From that day onward we lived in constant fear. We were afraid that they would find Ester, or that they would come here looking for her. And our fears were justified. Within a month or two, the entire family of Iosif Kamhi - who had joined the partisan detachment with my sister - was sent to the Kailuka concentration camp in Pleven. [6] We were horrified. They were sent there because their son had become a partisan. Anyway, they [the authorities] didn't touch us. I don't know why. Perhaps a good angel had saved us. There were no victims from our family. But the camp was set on fire and our friend Iosif's mother burned to death there. Another story - one evening he came across my sister holding paint and a brush. She had written anti-fascist slogans on the walls. Instead of provoking a scandal, he simply told her to be careful, because it was a dangerous work.


The most difficult thing for us after the war was to find a house in Sofia. The one we lived in before the internment had been given to other people. Iosif Kamhi's family gave us a room on Vladaiska Street. We lived in that room for quite a long time. I graduated from high school in Sofia after the war. During the internment in Kiustendil I tried several times, but I wasn't allowed to study. In 1948 I began studying medicine and I graduated in 1953. First I worked in Krainitsi village. I wasn't married at that time. My husband was a soldier, as they took him after he had graduated law. For three-four years I worked in Pernik and after that in Sofia. I was a doctor until my retirement. During the last three years I worked at the Ministry of Health. I was responsible for the instruction of college medical specialists.

I met my husband Shimon Danon in the synagogue's reading room - the central one. Now it has been reorganized. There used to be a reading room there, which was very useful indeed. First of all, it had heating. Every day they lit the stove, and it was pleasantly warm there. Secondly, they had a large library, including specialized sections in literature, medicine, engineering, mathematics, etc. We used to read there, and were always very disciplined. My husband was a librarian there, earning his living while studying. We had breaks at certain hours, during which we talked. That's how we met and then married. It was a love-match and we married for love. There weren't any religious motives in that. We had a civil wedding. It was a very modest wedding. My husband gave me a cloth for a blouse as a gift and I sewed myself a skirt from a pair of old trousers. We were both poor students.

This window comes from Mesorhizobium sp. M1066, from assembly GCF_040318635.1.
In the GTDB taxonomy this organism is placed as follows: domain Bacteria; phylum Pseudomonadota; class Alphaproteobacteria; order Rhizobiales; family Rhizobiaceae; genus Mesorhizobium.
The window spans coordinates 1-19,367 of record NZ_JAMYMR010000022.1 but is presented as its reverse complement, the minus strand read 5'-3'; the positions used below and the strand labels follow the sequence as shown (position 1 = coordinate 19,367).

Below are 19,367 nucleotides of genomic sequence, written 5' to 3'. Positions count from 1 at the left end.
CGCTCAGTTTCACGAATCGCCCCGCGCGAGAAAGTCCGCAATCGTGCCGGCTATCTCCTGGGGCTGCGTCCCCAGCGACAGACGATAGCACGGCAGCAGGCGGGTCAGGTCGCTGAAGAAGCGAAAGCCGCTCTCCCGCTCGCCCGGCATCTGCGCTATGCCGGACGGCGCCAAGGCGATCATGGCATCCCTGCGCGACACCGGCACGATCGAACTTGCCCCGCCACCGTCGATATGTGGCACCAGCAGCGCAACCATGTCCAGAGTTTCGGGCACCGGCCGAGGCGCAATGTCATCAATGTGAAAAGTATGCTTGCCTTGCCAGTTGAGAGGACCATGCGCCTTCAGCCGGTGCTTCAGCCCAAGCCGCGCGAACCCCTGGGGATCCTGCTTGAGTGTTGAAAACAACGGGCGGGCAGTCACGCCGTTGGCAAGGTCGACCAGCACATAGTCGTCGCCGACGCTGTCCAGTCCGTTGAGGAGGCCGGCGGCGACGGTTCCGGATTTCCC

My daughter Raia Danon was born in 1961. She graduated in Spanish philology and currently works as a Spanish teacher at the Spanish high school in Sofia. We didn't really raise her in the Jewish traditions. In socialist times we kept Sabbath mostly because of my mother (even after her death also), as she respected and insisted on that. But I must say that we weren't that strict and we didn't keep the kashrut, like in prewar times. But we often told Raia about the Holocaust. She simply grew up in such a circle; all our friends are Jews. She has developed a sense of belonging to the Jews without being a maniac. Her husband is Bulgarian. She often brings her children to Betam, the Jewish cultural house. Lately there have been many activities there - many clubs - for children, for pensioners, etc. They also organize children's summer and winter camps. My grandchildren attend the events when they can. My daughter considers herself a Jew, but my grandchildren do not. My granddaughter Anna often tells me that she is not a Jew, but a Bulgarian. I have to explain to her that she is a half-Jew also. She considers that being a Jew is not a very good thing.